As Scottie once said to Captain Kirk, “You canna break the laws of physics capt’n” and neither, dear reader, can you. One of the most common faults I see with photographs of boats by people with cameras (as opposed to professional photographers) is the horizon. You see the horizon, whether you like it or not, is horizontal and water will always find its own level, so the sea in a photograph should be horizontal.
I say should because the eagled-eyed amongst you will notice that the first page on my home page currently features a shiny blue XSR48, Fabio Buzzi hulled performance production boat, and yes the horizon is slanty, but it’s exaggerated. Which shows that a) I meant to do it and b) it adds drama to the shot. It was also a way of fitting in a long thin pointy boat into the frame to make the images more dynamic.
Next time you’re taking photos of boat, before you press the shutter, make sure the horizon is on an even keel, even if you’re not
The main problem with unintentional slanty horizons is they look wrong. From the time when man walked the plains of Africa, a horizon has always been a solid reference point, start tilting it and boats start sailing up or downhill, things they weren’t designed to do. The thing about boats, sailing boats, in particular, is that there are lots of angles happening, and sometimes that tricks the eye – yes, mine too – that the boat should be straighter, consequently the horizon goes awry. Of course, it’s possible to correct these things afterwards with the wonders of digital, but I find it better to get it right in the camera.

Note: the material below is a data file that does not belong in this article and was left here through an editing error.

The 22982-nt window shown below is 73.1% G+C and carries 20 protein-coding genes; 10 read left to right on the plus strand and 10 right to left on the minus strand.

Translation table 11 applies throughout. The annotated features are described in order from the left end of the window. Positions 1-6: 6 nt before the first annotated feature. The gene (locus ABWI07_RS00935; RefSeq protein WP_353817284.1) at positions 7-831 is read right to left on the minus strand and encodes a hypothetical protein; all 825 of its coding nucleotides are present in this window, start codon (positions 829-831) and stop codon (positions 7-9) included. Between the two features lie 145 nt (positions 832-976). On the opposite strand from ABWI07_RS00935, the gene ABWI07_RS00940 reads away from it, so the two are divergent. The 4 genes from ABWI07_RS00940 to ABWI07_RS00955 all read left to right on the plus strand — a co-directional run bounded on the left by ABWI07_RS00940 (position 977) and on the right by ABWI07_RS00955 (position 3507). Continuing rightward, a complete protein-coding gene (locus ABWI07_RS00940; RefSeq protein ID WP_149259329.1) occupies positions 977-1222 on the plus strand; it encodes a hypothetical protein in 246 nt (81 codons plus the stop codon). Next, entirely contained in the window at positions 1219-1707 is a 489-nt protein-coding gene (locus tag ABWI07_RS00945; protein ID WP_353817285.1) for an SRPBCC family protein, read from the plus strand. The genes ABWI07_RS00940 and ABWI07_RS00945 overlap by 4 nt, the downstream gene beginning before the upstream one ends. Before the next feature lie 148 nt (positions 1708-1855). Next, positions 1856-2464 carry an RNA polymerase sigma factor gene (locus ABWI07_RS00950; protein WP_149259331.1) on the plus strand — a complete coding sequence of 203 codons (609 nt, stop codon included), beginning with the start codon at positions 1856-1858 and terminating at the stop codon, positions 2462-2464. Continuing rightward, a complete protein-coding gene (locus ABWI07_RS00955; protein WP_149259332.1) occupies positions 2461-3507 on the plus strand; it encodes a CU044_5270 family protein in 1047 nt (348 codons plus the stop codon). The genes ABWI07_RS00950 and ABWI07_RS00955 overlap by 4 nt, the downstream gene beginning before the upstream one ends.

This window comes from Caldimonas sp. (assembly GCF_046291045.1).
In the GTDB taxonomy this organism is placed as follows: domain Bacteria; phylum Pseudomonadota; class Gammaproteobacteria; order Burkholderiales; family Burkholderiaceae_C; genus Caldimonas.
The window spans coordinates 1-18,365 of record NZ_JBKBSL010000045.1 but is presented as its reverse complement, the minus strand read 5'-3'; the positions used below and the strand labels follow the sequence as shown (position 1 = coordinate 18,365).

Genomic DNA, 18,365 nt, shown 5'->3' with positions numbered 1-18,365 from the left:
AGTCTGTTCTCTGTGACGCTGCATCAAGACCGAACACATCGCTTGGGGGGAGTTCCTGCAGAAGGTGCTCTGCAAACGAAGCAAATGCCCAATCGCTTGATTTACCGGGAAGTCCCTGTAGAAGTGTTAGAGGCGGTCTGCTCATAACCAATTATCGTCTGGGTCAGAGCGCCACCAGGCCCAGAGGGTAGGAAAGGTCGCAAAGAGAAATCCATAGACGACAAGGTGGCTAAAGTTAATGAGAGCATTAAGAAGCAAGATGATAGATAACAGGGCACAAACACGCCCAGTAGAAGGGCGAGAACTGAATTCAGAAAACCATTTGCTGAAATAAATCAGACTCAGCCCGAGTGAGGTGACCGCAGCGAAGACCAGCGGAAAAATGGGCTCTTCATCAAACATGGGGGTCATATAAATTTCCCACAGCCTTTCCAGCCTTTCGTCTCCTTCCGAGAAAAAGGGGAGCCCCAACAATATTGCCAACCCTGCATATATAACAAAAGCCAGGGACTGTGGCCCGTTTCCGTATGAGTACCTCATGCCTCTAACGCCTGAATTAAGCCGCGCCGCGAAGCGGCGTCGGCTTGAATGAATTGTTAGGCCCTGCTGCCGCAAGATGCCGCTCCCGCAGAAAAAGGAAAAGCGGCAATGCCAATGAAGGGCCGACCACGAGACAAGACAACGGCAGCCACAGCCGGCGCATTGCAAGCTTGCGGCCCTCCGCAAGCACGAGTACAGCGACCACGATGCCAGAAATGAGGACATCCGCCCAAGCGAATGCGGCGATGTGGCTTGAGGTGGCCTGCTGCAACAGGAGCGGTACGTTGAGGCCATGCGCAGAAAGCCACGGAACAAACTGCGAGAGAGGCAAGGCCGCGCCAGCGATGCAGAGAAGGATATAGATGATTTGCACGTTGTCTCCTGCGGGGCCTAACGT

So next time you’re taking photos of boat before you press the shutter, make sure the horizon is on an even keel, even if you’re not.
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